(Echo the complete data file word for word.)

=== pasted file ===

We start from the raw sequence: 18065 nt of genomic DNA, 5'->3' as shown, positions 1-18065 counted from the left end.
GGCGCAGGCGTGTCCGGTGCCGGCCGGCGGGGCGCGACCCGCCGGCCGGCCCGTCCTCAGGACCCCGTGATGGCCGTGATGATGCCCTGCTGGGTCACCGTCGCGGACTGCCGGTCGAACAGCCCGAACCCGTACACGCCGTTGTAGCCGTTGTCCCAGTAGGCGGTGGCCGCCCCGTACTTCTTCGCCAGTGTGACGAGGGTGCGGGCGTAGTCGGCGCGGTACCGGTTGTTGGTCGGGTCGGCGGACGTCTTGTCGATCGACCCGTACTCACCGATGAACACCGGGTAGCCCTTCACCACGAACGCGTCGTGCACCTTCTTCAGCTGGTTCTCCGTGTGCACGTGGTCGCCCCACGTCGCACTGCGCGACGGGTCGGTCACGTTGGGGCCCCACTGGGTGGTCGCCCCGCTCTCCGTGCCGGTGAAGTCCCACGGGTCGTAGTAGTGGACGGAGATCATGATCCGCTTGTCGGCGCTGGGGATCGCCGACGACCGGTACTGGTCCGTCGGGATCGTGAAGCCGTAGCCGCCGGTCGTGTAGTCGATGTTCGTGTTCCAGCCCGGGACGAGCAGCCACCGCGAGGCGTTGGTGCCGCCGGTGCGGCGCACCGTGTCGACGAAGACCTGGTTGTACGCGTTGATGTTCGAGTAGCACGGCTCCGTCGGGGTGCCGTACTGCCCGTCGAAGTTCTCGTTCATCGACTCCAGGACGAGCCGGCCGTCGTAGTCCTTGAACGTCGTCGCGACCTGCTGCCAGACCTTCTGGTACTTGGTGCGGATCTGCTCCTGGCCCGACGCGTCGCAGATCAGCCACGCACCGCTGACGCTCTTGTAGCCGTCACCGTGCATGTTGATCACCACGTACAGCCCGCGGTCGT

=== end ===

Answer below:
We start from the raw sequence: 18065 nt of genomic DNA, 5'->3' as shown, positions 1-18065 counted from the left end.
GGCGCAGGCGTGTCCGGTGCCGGCCGGCGGGGCGCGACCCGCCGGCCGGCCCGTCCTCAGGACCCCGTGATGGCCGTGATGATGCCCTGCTGGGTCACCGTCGCGGACTGCCGGTCGAACAGCCCGAACCCGTACACGCCGTTGTAGCCGTTGTCCCAGTAGGCGGTGGCCGCCCCGTACTTCTTCGCCAGTGTGACGAGGGTGCGGGCGTAGTCGGCGCGGTACCGGTTGTTGGTCGGGTCGGCGGACGTCTTGTCGATCGACCCGTACTCACCGATGAACACCGGGTAGCCCTTCACCACGAACGCGTCGTGCACCTTCTTCAGCTGGTTCTCCGTGTGCACGTGGTCGCCCCACGTCGCACTGCGCGACGGGTCGGTCACGTTGGGGCCCCACTGGGTGGTCGCCCCGCTCTCCGTGCCGGTGAAGTCCCACGGGTCGTAGTAGTGGACGGAGATCATGATCCGCTTGTCGGCGCTGGGGATCGCCGACGACCGGTACTGGTCCGTCGGGATCGTGAAGCCGTAGCCGCCGGTCGTGTAGTCGATGTTCGTGTTCCAGCCCGGGACGAGCAGCCACCGCGAGGCGTTGGTGCCGCCGGTGCGGCGCACCGTGTCGACGAAGACCTGGTTGTACGCGTTGATGTTCGAGTAGCACGGCTCCGTCGGGGTGCCGTACTGCCCGTCGAAGTTCTCGTTCATCGACTCCAGGACGAGCCGGCCGTCGTAGTCCTTGAACGTCGTCGCGACCTGCTGCCAGACCTTCTGGTACTTGGTGCGGATCTGCTCCTGGCCCGACGCGTCGCAGATCAGCCACGCACCGCTGACGCTCTTGTAGCCGTCACCGTGCATGTTGATCACCACGTACAGCCCGCGGTCGT